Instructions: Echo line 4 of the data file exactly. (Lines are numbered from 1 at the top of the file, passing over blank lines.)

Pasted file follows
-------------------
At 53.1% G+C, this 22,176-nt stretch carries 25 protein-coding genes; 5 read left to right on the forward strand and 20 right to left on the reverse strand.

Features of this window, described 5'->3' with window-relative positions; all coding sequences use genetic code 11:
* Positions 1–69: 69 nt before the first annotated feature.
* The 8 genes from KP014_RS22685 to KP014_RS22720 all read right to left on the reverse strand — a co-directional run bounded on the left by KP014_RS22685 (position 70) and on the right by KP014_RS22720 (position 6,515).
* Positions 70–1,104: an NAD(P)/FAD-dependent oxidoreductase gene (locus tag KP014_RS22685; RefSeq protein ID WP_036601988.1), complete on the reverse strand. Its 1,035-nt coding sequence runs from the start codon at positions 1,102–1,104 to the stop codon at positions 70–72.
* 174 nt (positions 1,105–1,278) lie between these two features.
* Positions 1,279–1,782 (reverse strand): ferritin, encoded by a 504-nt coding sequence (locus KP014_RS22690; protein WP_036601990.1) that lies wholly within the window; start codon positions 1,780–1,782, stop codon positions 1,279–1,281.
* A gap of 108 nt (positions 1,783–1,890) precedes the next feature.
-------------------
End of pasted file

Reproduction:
* The 8 genes from KP014_RS22685 to KP014_RS22720 all read right to left on the reverse strand — a co-directional run bounded on the left by KP014_RS22685 (position 70) and on the right by KP014_RS22720 (position 6,515).